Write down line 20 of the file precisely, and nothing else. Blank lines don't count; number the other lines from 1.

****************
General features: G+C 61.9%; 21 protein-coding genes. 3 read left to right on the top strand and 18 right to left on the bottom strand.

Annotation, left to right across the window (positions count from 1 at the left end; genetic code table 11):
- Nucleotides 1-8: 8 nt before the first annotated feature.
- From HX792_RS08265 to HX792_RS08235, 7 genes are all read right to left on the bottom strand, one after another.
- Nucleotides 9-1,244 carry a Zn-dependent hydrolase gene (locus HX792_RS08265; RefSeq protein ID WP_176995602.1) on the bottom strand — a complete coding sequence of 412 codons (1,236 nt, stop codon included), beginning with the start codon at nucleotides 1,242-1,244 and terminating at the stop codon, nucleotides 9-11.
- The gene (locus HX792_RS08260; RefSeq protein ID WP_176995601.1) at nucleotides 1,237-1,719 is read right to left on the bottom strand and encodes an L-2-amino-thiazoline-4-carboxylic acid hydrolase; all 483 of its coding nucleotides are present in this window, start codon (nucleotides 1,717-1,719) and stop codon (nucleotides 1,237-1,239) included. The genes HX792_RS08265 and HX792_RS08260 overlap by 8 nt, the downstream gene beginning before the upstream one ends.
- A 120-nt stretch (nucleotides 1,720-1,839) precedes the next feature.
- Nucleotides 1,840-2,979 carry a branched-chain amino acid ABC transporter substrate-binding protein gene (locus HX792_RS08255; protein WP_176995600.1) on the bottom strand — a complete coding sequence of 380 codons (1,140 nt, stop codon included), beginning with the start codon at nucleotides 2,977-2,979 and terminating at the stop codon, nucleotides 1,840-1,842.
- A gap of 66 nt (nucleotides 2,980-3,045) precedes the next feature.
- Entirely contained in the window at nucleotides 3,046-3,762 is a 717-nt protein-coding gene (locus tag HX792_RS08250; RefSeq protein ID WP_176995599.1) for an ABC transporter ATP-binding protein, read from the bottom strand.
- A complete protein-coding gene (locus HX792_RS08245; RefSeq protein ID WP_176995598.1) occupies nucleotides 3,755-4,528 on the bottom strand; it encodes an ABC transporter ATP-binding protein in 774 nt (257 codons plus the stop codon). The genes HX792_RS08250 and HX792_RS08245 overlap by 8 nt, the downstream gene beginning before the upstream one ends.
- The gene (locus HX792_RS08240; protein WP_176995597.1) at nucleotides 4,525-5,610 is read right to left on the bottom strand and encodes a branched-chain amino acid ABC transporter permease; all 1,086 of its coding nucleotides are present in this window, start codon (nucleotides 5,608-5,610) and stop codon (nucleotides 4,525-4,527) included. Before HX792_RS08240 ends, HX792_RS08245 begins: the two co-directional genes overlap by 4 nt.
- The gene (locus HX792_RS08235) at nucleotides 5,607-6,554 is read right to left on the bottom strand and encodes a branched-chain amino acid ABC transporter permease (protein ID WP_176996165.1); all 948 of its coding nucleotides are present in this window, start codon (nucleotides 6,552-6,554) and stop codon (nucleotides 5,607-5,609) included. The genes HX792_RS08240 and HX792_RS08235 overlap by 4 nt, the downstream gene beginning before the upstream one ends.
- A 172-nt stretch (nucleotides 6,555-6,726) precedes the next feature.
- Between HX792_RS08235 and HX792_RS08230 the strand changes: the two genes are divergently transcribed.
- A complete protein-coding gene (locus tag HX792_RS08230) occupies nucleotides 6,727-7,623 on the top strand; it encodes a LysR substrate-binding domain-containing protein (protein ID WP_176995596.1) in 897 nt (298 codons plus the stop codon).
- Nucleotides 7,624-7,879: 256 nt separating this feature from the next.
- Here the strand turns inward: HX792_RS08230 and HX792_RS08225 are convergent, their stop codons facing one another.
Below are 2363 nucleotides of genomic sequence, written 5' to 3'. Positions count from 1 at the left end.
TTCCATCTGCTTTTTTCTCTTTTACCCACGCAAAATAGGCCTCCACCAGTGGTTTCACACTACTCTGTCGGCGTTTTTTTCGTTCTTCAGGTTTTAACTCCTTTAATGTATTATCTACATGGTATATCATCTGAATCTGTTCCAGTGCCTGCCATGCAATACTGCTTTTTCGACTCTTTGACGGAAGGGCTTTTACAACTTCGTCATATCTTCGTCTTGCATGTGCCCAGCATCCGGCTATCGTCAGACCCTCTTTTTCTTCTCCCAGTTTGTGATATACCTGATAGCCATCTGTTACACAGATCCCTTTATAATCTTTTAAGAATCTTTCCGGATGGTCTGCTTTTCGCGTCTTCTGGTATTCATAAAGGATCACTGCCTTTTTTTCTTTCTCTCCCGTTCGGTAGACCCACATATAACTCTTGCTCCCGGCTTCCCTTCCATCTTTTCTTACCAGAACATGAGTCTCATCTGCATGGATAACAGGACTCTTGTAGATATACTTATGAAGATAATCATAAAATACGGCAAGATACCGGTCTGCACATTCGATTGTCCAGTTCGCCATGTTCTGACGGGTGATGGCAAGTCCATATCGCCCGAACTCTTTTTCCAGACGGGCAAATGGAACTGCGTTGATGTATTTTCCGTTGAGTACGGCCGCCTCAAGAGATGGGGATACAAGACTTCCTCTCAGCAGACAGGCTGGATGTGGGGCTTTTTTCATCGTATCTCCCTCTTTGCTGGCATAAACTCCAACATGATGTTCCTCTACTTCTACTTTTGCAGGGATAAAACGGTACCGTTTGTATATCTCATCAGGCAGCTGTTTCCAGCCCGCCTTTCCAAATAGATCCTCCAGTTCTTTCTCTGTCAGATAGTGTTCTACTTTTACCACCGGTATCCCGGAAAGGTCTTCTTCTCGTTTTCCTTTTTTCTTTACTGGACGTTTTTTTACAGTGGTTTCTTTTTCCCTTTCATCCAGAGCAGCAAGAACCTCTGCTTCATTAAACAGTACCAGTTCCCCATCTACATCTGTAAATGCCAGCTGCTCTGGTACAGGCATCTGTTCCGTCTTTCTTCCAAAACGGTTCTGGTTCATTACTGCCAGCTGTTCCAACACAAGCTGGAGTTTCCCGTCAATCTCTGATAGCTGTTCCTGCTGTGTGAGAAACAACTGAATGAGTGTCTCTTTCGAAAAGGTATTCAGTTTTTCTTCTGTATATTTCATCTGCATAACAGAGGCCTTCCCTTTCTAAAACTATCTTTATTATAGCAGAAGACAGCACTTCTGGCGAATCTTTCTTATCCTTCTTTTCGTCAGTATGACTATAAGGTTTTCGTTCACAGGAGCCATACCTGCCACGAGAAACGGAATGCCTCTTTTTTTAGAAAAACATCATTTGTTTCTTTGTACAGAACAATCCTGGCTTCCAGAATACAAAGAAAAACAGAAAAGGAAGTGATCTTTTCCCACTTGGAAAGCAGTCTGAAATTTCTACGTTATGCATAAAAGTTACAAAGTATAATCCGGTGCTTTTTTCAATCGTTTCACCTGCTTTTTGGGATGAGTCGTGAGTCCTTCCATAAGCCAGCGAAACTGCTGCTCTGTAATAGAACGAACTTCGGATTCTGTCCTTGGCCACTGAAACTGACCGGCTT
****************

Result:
TTCCATCTGCTTTTTTCTCTTTTACCCACGCAAAATAGGCCTCCACCAGTGGTTTCACACTACTCTGTCGGCGTTTTTTTCGTTCTTCAGGTTTTAACTCCTTTAATGTATTATCTACATGGTATATCATCTGAATCTGTTCCAGTGCCTGCCATGCAATACTGCTTTTTCGACTCTTTGACGGAAGGGCTTTTACAACTTCGTCATATCTTCGTCTTGCATGTGCCCAGCATCCGGCTATCGTCAGACCCTCTTTTTCTTCTCCCAGTTTGTGATATACCTGATAGCCATCTGTTACACAGATCCCTTTATAATCTTTTAAGAATCTTTCCGGATGGTCTGCTTTTCGCGTCTTCTGGTATTCATAAAGGATCACTGCCTTTTTTTCTTTCTCTCCCGTTCGGTAGACCCACATATAACTCTTGCTCCCGGCTTCCCTTCCATCTTTTCTTACCAGAACATGAGTCTCATCTGCATGGATAACAGGACTCTTGTAGATATACTTATGAAGATAATCATAAAATACGGCAAGATACCGGTCTGCACATTCGATTGTCCAGTTCGCCATGTTCTGACGGGTGATGGCAAGTCCATATCGCCCGAACTCTTTTTCCAGACGGGCAAATGGAACTGCGTTGATGTATTTTCCGTTGAGTACGGCCGCCTCAAGAGATGGGGATACAAGACTTCCTCTCAGCAGACAGGCTGGATGTGGGGCTTTTTTCATCGTATCTCCCTCTTTGCTGGCATAAACTCCAACATGATGTTCCTCTACTTCTACTTTTGCAGGGATAAAACGGTACCGTTTGTATATCTCATCAGGCAGCTGTTTCCAGCCCGCCTTTCCAAATAGATCCTCCAGTTCTTTCTCTGTCAGATAGTGTTCTACTTTTACCACCGGTATCCCGGAAAGGTCTTCTTCTCGTTTTCCTTTTTTCTTTACTGGACGTTTTTTTACAGTGGTTTCTTTTTCCCTTTCATCCAGAGCAGCAAGAACCTCTGCTTCATTAAACAGTACCAGTTCCCCATCTACATCTGTAAATGCCAGCTGCTCTGGTACAGGCATCTGTTCCGTCTTTCTTCCAAAACGGTTCTGGTTCATTACTGCCAGCTGTTCCAACACAAGCTGGAGTTTCCCGTCAATCTCTGATAGCTGTTCCTGCTGTGTGAGAAACAACTGAATGAGTGTCTCTTTCGAAAAGGTATTCAGTTTTTCTTCTGTATATTTCATCTGCATAACAGAGGCCTTCCCTTTCTAAAACTATCTTTATTATAGCAGAAGACAGCACTTCTGGCGAATCTTTCTTATCCTTCTTTTCGTCAGTATGACTATAAGGTTTTCGTTCACAGGAGCCATACCTGCCACGAGAAACGGAATGCCTCTTTTTTTAGAAAAACATCATTTGTTTCTTTGTACAGAACAATCCTGGCTTCCAGAATACAAAGAAAAACAGAAAAGGAAGTGATCTTTTCCCACTTGGAAAGCAGTCTGAAATTTCTACGTTATGCATAAAAGTTACAAAGTATAATCCGGTGCTTTTTTCAATCGTTTCACCTGCTTTTTGGGATGAGTCGTGAGTCCTTCCATAAGCCAGCGAAACTGCTGCTCTGTAATAGAACGAACTTCGGATTCTGTCCTTGGCCACTGAAACTGACCGGCTT